For Women in Law By Women in Law

The format of our Blog is unique. It was created as a place to ask questions and to read real-life stories to learn and grow from. Our advisors have a wonderful mix of experience and are eager to share their insights on the issues women in the profession face and the topics many do not feel comfortable broaching. Step into our Blog and learn how to enhance your career and personal – and professional – lives.

You can submit your question using the Blog Submission form below.

Please note that your question will not be posted or answered directly. Each question or concern will be considered and addressed topically in a Blog post format.

So go on, ask us a question

Guest Blogger and Harper Grey partner, Kim Yee, discusses her successful transition to a more flexible work arrangement (prior to COVID-19) and provides helpful advice for those looking to make a permanent switch.

Four and half years ago I approached my firm about the possibility of implementing a more flexible work arrangement. I know it’s hard but try and transport yourself back to a time when working from home wasn’t considered normal, it was a novel solution but one that I knew was going to make our lives easier. At the time, my husband and I were considering a move from the lower mainland to Vancouver Island, in part because of the high cost of living and some struggles that we were having with childcare. I was (and continue to be) very committed to my firm and I wanted to continue to work full time and pursue partnership. In our particular circumstances, moving to Vancouver Island was going to enhance my capacity to continue to contribute to the firm and provide a high…

...read more

Dear LiL: I feel pressure to reject “girly” things to be taken more seriously at work but the truth is – this is who I am! How do I stay true to myself while trying to fit into such a conservative profession? Signed ~ Frustrated Fashionista

Dear Frustrated Fashionista: If you read this question and the first thought you had was “does this really matter?” or “don’t we have bigger fish to fry?”, I challenge you to really think about why you thought that. What is it about that word “girly” that causes some of us, maybe most of us, to cringe, want to run away and disassociate from it, even if, in our heart of hearts, we are a little (or a lot) “girly”? I think this is such an important question because it really asks us whether we, as women, should change certain aspects of our personality to succeed at work as society tells us that stereotypical femininity could negatively affect how we are perceived professionally. Do we really have to change how we dress or how we express ourselves in order to achieve…

...read more

“…listen.”

“The #1 piece of career advice I ever received was to listen. I was told to listen carefully to my clients, to my colleagues and to my support staff. This is not an easy skill to learn particularly as lawyers have a tendency to want to get to solutions. It was sage advice as listening really is one of the foundational skills for any successful practice.” Kim Jakeman, Life in Law Co-founder and Partner at Harper Grey LLP Kim recently authored a post for the Dear LiL blog on the importance of seeing women in law as the professional investment and opportunity they are. Read that post here.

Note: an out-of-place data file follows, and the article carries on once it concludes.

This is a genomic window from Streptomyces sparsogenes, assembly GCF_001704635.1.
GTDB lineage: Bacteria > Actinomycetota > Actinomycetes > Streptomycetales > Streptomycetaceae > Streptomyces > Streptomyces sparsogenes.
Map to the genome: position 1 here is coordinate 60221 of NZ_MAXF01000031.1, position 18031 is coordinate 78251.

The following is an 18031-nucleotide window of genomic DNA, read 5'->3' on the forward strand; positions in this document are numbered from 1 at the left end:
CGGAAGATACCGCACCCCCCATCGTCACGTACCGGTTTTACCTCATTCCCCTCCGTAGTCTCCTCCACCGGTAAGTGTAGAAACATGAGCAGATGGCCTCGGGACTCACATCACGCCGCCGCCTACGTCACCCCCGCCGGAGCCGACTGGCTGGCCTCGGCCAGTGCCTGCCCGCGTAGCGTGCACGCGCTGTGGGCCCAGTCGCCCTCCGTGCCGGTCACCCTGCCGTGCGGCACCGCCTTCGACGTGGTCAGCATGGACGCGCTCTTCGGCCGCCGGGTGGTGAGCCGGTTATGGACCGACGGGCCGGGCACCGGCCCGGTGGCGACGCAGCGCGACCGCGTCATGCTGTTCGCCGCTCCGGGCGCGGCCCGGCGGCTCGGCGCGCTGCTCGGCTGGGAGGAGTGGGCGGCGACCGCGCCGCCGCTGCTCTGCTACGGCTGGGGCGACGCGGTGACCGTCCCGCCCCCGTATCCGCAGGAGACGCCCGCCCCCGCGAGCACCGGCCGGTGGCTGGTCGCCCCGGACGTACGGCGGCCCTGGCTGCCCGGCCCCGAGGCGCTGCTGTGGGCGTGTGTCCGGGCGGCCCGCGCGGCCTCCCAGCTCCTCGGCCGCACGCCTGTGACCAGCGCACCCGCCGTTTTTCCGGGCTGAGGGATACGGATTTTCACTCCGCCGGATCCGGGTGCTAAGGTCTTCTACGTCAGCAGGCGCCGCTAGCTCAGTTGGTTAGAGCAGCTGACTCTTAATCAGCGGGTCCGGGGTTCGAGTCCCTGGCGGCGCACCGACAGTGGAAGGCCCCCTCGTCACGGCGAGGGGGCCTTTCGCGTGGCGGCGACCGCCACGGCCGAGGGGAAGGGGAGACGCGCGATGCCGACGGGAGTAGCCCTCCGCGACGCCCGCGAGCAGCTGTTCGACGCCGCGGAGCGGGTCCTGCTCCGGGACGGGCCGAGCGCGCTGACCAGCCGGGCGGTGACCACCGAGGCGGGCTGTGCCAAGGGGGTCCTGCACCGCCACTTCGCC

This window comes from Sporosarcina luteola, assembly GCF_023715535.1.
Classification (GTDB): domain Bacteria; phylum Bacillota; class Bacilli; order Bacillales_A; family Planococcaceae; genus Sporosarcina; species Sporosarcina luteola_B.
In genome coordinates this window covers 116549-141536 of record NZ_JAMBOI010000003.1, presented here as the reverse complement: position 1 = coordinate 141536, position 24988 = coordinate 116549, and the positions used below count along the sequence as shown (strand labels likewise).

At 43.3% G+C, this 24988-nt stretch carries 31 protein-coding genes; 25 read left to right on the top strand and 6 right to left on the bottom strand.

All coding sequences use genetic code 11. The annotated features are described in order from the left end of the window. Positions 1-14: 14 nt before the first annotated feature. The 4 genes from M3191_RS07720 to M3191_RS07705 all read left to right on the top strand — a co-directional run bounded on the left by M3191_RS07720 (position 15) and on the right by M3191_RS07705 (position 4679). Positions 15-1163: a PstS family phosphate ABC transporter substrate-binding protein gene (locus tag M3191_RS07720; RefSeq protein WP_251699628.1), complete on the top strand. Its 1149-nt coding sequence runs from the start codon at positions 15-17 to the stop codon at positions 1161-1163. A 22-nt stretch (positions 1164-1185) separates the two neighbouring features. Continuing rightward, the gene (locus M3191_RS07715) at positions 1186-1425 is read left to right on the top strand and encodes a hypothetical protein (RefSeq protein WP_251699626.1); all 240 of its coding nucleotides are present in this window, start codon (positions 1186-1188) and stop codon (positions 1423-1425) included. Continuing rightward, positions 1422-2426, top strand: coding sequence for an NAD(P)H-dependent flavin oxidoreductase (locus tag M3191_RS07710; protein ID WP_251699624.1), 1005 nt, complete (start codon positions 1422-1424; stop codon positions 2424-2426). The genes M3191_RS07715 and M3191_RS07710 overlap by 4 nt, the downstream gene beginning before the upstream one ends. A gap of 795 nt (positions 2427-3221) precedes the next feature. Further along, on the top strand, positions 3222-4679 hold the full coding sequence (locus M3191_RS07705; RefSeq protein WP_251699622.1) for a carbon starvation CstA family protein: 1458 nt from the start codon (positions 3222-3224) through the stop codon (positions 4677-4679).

...read more

Women are an opportunity, not a charity.

I love feisty, meaningful articles that provoke emotion and I don’t shy away from a word of exclamation (as an aside, consider this a trigger-warning for those of you that shy from colourful language). Although an expletive, when used as an exclamation “fuck” expresses annoyance, contempt and impatience. In reality, it is a wonderful catch-all conveniently applicable to a host of situations and emotions. Jesse Draper, venture capitalist and gender equality advocate, really brings the use of the word home in her recent article “Investing In Women Isn’t a Fucking Charity” published on medium.com. Jesse begins her article this way: “It’s a smart, strategic business move, and more urgent than ever to invest in women”. I agree with her and although her focus is on business, she broadly describes the need to invest in women in professions and industries across the board….

...read more

Guest Blogger and Harper Grey Associate, Caryna Jiwani outlines key takeaways from her recent experience watching the dramatized film “The Trial of the Chicago 7”.

When it comes to movies and shows about court proceedings, lawyers tend to fall into one of two categories: love them or hate them. While I usually tend toward the latter, I made an exception recently to watch The Trial of the Chicago 7 – a dramatized film about the infamous trial of seven leaders of various social movement organizations (including the Black Panthers) opposed to the Vietnam War, who were charged with inciting a riot during the 1968 Democratic National Convention. A poignant illustration of the barriers activists face when pushing for broad and necessary social change, the film left me reflecting on how the cost of such activism varies by race, gender, and other identity vectors, the role of legal institutions in blocking or facilitating such social change, and the concepts of prejudice and privilege more broadly. The…

...read more

Unsubscribe

If you wish to withdraw your consent and unsubscribe from all e-communications please enter your email address below and then click the “Withdraw Consent” button. By doing so, you will be opting out completely and we will be unable to send you e-communications.